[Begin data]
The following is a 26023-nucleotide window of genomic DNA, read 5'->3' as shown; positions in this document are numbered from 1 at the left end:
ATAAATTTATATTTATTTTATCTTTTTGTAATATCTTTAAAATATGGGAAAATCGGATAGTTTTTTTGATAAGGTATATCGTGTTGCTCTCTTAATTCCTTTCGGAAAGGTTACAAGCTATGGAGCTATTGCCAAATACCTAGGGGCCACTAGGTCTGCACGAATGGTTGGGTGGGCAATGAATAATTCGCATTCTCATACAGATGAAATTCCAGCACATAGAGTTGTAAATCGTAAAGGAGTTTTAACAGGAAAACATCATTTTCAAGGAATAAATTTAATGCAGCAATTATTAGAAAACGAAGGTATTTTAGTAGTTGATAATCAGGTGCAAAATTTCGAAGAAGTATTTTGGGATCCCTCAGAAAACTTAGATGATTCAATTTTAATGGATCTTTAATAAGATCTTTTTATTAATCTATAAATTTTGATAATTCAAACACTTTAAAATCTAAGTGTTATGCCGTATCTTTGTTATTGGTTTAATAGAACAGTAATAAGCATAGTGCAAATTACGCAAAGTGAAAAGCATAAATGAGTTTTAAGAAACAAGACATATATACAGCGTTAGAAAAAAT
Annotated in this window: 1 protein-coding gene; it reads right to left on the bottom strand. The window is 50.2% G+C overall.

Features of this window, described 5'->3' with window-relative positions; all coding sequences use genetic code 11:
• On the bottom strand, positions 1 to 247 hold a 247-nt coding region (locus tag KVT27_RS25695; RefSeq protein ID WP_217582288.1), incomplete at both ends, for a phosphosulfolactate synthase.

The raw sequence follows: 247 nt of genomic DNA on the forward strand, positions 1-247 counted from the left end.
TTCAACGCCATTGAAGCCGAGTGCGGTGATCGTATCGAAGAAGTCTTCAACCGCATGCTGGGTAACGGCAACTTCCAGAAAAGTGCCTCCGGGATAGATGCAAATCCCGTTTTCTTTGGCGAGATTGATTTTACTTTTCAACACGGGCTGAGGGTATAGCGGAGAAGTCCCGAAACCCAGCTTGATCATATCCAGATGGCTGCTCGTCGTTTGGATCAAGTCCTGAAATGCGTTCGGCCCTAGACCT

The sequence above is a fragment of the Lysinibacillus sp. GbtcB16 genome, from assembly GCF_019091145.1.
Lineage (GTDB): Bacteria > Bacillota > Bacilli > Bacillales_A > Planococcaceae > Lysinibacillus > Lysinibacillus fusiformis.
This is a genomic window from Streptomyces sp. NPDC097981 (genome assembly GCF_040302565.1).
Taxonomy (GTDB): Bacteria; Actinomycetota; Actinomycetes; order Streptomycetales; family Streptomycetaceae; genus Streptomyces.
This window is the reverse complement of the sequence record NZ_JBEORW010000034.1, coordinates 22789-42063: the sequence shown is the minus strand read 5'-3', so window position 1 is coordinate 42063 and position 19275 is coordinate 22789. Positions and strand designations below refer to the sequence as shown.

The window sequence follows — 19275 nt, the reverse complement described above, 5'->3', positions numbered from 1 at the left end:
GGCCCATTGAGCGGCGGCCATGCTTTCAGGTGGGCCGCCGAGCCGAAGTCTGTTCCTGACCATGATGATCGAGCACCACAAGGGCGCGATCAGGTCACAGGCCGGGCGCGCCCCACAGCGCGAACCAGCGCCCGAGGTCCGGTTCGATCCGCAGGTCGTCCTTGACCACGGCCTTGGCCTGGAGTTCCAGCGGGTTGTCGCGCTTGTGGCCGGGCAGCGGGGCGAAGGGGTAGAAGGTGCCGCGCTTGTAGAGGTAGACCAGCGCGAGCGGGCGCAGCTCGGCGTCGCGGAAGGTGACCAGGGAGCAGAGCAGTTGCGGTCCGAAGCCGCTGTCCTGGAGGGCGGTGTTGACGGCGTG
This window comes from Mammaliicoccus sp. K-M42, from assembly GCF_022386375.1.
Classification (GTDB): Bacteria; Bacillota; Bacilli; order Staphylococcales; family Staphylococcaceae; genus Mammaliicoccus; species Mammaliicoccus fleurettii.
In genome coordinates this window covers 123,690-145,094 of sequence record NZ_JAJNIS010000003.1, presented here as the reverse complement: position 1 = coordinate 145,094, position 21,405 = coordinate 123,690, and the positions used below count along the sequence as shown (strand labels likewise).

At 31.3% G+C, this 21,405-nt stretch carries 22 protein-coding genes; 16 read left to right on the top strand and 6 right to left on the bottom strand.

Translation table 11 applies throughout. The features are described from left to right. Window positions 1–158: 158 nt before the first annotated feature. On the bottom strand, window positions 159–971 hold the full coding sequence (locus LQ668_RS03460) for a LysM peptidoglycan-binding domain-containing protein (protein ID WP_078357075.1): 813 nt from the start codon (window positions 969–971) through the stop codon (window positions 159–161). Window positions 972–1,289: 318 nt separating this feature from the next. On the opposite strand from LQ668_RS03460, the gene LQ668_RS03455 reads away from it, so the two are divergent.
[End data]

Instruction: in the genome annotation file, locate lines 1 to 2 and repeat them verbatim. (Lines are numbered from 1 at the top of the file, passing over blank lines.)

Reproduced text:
The following is a 26023-nucleotide window of genomic DNA, read 5'->3' as shown; positions in this document are numbered from 1 at the left end:
ATAAATTTATATTTATTTTATCTTTTTGTAATATCTTTAAAATATGGGAAAATCGGATAGTTTTTTTGATAAGGTATATCGTGTTGCTCTCTTAATTCCTTTCGGAAAGGTTACAAGCTATGGAGCTATTGCCAAATACCTAGGGGCCACTAGGTCTGCACGAATGGTTGGGTGGGCAATGAATAATTCGCATTCTCATACAGATGAAATTCCAGCACATAGAGTTGTAAATCGTAAAGGAGTTTTAACAGGAAAACATCATTTTCAAGGAATAAATTTAATGCAGCAATTATTAGAAAACGAAGGTATTTTAGTAGTTGATAATCAGGTGCAAAATTTCGAAGAAGTATTTTGGGATCCCTCAGAAAACTTAGATGATTCAATTTTAATGGATCTTTAATAAGATCTTTTTATTAATCTATAAATTTTGATAATTCAAACACTTTAAAATCTAAGTGTTATGCCGTATCTTTGTTATTGGTTTAATAGAACAGTAATAAGCATAGTGCAAATTACGCAAAGTGAAAAGCATAAATGAGTTTTAAGAAACAAGACATATATACAGCGTTAGAAAAAAT